Batch Normalization is described in this paper as a normalization of the input to an activation function with scale and shift variables $\gamma$ and $\beta$. This paper mainly describes using the sigmoid activation function, which makes sense. However, it seems to me that feeding an input from the normalized distribution produced by the batch normalization into a ReLU activation function of $max(0,x)$ is risky if $\beta$ does not learn to shift most of the inputs past 0 such that the ReLU isn't losing input information. I.e. if the input to the ReLU were just standard normalized, we would lose a lot of our information below 0. Is there any guarantee or initialization of $\beta$ that will guarantee that we don't lose this information? Am I missing something with how the operation of BN and ReLU work?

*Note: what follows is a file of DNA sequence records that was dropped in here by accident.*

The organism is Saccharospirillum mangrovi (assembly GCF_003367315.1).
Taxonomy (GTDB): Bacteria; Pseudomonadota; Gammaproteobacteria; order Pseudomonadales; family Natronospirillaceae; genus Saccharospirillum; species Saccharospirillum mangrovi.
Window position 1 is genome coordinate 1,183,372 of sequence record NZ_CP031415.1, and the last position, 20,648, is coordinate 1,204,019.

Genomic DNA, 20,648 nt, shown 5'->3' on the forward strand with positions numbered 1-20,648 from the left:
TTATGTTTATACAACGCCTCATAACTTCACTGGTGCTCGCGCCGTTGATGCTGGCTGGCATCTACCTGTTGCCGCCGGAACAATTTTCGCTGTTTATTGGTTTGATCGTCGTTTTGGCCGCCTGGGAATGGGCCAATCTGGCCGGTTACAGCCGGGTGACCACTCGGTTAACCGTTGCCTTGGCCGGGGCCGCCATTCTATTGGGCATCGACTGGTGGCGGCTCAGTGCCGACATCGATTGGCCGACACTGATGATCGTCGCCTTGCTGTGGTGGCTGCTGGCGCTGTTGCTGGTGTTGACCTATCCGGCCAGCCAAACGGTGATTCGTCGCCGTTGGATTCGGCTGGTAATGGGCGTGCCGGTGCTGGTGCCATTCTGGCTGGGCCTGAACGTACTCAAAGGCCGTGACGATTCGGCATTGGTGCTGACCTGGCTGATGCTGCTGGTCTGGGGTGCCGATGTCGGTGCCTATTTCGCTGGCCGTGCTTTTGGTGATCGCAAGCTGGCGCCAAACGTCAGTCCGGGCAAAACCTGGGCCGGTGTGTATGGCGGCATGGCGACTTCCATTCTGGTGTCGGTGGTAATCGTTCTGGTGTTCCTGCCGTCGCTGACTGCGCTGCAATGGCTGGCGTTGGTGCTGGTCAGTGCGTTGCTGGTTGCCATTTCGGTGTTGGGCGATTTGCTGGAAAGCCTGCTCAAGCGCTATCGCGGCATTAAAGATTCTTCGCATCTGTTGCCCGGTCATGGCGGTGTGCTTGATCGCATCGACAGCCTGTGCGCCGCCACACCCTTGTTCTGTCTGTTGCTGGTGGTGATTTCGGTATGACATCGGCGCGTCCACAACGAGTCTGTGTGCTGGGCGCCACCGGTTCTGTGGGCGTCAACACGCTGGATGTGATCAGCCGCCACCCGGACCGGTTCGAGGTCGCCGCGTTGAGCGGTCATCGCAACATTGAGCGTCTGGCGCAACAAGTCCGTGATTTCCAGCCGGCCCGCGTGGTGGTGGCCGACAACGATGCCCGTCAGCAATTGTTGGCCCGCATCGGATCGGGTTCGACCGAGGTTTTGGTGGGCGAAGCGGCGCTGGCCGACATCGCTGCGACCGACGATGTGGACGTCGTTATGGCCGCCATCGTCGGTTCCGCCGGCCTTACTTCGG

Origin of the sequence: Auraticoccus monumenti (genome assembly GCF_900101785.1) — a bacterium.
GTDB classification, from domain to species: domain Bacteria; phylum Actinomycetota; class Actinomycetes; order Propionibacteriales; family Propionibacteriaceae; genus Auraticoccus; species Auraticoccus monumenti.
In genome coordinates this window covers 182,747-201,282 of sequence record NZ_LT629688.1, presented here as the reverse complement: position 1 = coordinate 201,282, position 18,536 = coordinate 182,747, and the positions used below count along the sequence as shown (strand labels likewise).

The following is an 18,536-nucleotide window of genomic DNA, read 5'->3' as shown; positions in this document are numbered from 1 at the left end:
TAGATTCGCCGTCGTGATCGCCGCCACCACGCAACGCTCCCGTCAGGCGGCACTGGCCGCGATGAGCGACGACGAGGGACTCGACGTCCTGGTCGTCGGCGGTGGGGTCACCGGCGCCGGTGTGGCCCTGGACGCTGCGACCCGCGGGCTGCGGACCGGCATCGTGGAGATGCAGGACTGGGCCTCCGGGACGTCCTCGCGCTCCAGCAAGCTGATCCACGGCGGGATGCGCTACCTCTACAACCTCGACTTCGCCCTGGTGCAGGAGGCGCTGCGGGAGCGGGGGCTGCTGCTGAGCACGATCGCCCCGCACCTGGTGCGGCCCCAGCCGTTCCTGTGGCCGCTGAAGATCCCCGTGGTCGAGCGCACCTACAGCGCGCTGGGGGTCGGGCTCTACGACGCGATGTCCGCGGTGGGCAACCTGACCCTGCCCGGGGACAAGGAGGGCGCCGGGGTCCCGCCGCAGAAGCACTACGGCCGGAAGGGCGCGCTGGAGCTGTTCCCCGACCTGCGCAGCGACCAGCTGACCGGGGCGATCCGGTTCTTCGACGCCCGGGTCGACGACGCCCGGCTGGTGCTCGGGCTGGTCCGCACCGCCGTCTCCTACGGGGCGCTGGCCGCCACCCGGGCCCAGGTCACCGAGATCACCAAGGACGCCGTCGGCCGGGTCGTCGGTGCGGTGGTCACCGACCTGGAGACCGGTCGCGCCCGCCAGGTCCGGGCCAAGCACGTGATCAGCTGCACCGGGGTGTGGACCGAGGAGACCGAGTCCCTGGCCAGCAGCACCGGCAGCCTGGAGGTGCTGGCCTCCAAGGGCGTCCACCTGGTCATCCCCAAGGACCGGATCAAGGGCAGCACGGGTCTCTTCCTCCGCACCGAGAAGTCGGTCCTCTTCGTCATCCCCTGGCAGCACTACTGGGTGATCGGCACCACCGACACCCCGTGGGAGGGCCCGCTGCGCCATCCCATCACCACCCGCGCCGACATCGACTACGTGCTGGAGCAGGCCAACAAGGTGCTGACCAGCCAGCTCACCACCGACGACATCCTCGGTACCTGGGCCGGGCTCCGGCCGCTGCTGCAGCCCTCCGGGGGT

That is known a problem with the ReLU activation functions. It is often called a "dying ReLU". Given an input over the zero boundary, the unit is now almost always closed. A closed ReLU cannot update its input parameters, a dead ReLU stays dead.
The solution is to use variants of ReLU for the activation function such as Leaky ReLU, Noisy ReLUs, or ELUs.
I'd say BN goes after the ReLU and not before, in general it should be put between 2 layers so to normalize the layer output PDF before becoming another layer input
The convolutive layer processing is composed of a Lin (Conv Operator) + NonLin (e.g. ReLU) processing (as the Artificial Neuron Processing) and a sparsifying nonlin like ReLU produces an output PDF which is non-negative as a result of filtering, so before passing it as the next layer input the BN can help renormalizing it